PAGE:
The CSO Proclamation grants the CSO Agency authority to supervise CSOs. Article 77 permits the Agency to investigate the activities of an organization “on the basis of information the Agency obtained from government organs, donors or the public, as well as information obtained by the Agency during the performance of its work.” The Agency may also order the suspension or dissolution of an organization, although the CSO Proclamation includes some procedural safeguards (Articles 77 – 78). The CSO Proclamation also permits the Agency to provide a CSO’s annual activity report “or other document kept by the Agency” to the public when it is requested by “any concerned body or members of the organization” (Article 74).
Furthermore, written approval of the Agency is required to open a bank account, and banks must provide an organization’s statement of accounts to the Agency when requested (Article 75). There are also limits on whom organizations can hire: with the exception of the country representative of a foreign organization, foreign nationals may only be hired if the work cannot be performed by an Ethiopian (Article 76).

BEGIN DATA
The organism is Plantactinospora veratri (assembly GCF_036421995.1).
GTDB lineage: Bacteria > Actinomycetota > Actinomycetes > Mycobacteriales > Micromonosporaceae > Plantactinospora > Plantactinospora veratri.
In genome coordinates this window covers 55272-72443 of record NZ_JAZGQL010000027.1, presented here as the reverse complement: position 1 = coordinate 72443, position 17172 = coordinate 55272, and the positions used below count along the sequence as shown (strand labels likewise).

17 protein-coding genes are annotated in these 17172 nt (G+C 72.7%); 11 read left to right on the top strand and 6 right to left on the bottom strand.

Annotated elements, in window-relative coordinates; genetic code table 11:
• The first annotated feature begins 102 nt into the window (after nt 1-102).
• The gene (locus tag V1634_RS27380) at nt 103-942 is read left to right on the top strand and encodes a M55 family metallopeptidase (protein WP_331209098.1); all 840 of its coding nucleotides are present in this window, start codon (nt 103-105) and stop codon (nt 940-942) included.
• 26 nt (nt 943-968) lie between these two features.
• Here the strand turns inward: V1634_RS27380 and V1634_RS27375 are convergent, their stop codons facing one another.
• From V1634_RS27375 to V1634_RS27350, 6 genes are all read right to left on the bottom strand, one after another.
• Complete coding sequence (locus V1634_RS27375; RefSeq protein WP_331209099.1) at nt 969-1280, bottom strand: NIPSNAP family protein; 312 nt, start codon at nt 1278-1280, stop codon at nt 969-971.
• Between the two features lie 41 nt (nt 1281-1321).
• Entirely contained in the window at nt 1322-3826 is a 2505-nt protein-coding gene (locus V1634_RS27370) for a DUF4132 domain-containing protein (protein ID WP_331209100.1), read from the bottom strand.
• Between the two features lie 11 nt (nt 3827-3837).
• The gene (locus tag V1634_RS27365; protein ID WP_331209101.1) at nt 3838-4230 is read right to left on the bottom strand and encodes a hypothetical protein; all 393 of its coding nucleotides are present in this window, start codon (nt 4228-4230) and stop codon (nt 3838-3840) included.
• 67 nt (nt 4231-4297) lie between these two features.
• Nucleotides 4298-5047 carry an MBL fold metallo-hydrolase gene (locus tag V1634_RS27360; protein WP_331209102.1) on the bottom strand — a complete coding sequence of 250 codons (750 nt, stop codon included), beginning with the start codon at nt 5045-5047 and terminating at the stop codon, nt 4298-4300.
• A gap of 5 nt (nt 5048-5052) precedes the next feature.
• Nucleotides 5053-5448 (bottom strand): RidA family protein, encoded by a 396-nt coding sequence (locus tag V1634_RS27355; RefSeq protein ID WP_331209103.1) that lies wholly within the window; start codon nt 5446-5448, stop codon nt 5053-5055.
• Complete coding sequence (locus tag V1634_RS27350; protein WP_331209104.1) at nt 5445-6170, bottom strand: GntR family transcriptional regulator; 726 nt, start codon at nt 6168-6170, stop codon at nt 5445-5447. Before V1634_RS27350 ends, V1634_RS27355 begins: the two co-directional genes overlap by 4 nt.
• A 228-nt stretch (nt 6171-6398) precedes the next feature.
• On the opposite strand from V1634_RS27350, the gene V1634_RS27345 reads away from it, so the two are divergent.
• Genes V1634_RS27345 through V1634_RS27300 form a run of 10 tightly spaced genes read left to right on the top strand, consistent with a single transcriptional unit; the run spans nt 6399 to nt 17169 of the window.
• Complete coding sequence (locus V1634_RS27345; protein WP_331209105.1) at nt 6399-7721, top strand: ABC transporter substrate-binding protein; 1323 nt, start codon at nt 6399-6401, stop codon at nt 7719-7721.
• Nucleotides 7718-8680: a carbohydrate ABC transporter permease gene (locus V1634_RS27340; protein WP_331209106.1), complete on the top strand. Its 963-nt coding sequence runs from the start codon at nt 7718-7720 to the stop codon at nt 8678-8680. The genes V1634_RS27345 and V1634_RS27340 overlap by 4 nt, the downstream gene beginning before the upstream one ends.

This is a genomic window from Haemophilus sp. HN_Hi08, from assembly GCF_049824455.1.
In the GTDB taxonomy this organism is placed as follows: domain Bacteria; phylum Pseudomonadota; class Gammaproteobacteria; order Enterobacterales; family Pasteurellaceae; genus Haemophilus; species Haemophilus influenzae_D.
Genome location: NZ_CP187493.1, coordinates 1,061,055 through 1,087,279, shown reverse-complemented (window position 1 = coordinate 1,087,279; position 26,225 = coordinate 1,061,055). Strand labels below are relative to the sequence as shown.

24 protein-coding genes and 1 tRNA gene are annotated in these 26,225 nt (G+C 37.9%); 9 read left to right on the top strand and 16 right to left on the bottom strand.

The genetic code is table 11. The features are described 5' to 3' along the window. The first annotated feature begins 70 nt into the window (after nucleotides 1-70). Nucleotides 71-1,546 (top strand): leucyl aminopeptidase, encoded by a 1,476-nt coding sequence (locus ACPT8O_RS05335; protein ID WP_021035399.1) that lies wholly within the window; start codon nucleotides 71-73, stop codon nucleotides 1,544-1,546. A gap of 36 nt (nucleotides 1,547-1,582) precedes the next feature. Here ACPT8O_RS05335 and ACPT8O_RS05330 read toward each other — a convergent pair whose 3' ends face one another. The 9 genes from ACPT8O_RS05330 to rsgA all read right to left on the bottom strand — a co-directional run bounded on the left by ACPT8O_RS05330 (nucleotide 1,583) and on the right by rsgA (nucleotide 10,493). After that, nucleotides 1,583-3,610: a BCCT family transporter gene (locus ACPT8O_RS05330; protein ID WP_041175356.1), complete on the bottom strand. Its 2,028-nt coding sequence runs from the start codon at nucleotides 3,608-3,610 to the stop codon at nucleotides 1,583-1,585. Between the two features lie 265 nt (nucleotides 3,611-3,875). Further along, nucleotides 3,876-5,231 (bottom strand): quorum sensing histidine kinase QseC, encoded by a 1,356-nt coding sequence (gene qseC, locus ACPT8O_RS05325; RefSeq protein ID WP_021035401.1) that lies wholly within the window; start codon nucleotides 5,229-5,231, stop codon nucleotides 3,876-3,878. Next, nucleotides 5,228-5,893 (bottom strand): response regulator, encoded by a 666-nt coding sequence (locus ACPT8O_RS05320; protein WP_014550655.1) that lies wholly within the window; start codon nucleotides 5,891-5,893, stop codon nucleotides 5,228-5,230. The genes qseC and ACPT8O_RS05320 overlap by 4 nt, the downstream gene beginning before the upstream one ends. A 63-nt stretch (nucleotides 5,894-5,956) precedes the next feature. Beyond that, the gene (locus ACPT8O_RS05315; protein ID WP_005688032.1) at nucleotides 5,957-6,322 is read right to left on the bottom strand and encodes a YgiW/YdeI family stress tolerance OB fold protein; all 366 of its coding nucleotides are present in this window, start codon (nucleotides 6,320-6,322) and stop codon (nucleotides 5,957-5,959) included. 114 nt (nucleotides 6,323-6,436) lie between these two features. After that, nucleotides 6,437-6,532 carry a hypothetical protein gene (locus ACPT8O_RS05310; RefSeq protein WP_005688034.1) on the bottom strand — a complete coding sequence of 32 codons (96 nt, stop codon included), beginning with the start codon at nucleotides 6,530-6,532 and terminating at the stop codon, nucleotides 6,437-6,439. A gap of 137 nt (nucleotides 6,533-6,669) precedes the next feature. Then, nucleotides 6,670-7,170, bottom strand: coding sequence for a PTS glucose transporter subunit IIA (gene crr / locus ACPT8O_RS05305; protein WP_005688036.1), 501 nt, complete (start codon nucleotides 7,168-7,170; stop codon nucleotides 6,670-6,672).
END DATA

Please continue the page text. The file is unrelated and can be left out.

Charitable committees face an additional restriction: they cannot perform any activities, except those necessary for the formation of the committee, without first obtaining approval from the Agency (Article 49). In addition, international organizations and local organizations established by foreign citizens who are not residents of Ethiopia are prohibited from lobbying political parties, conducting voter education, or engaging in election observation (Article 62(5)).